Is the concept of time really like a stream flowing from past through present into future?
Despite being more than a century apart, Hyperplanes of Simultaneity has its roots firmly planted in the Italian Futurism of Filippo Tommasi Marinetti.
In his 1908 Futurist Manifesto he stated that ‘time and space died yesterday’.
This is a slogan born out of a theory by mathematicians of the late 19th century, who speculated that the three spatial dimensions and the concept of time are in fact merged into a fourth dimension.
Most people would be familiar with this idea because it was made popular by H. G. Wells in ‘The Time Machine’, 1895.
The world is thought not to be a three-dimensional space affected by the passage of time, but a “block universe” in which there is no flow of time and future events are already present.
This concept of space-time as an unchanging four dimensional “block” is the inspiration for this small exhibition by Fabio Giampietro, with the help of digital artist Alessio De Vecchi, at the Palazzo Reale in Milan.
The three pieces painted by the artist find an extra dimension with the use of 3D technology, thus overcoming the limitations and physical boundaries of more traditional works.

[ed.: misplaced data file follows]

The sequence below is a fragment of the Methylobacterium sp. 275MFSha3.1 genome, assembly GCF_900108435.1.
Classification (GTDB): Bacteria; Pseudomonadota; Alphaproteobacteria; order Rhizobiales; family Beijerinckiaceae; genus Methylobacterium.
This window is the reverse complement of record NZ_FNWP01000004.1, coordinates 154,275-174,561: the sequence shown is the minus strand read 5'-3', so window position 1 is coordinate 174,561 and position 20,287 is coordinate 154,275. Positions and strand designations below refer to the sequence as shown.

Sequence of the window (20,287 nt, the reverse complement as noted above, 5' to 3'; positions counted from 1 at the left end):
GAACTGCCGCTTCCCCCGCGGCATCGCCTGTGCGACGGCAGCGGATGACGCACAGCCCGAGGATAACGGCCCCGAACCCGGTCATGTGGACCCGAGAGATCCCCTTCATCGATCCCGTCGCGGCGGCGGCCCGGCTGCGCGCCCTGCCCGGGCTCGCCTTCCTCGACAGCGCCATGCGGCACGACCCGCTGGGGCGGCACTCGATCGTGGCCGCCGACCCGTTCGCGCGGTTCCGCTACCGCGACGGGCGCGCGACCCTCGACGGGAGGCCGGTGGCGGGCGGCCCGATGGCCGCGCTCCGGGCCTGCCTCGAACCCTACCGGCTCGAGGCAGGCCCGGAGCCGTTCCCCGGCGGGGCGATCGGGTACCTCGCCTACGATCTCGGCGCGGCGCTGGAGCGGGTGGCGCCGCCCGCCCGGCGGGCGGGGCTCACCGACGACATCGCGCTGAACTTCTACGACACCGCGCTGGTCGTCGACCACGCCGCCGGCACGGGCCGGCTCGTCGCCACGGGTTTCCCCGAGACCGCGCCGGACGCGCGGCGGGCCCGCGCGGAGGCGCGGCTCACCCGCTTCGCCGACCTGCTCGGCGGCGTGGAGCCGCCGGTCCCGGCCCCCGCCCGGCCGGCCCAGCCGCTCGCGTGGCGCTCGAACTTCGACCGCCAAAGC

Whilst we have come to expect one point of view and one focal point in any image in front of us, the use of 3D glasses gives the illusion of being able to step inside these urban landscapes, subverting the conventional approach to visual art.
The concepts of continuity and simultaneity are challenged once an endless number of perspectives are created by the visitors moving around. In physics the relativity of simultaneity is the concept that distant simultaneity – whether two spatially separated events occur at the same time – is not absolute, but depends on the observer’s reference frame.
The visit was not planned, but I found myself intrigued by such perplexing, obscure title and I had to know what it was about. Although the premises and background of this exhibition might please the purists of the art world, the novelty of this kind of interaction is definitely bound to attract a wider and possibly younger audience, who might take it at face value, rather than being interested in this daring artistic expression of Eternalism.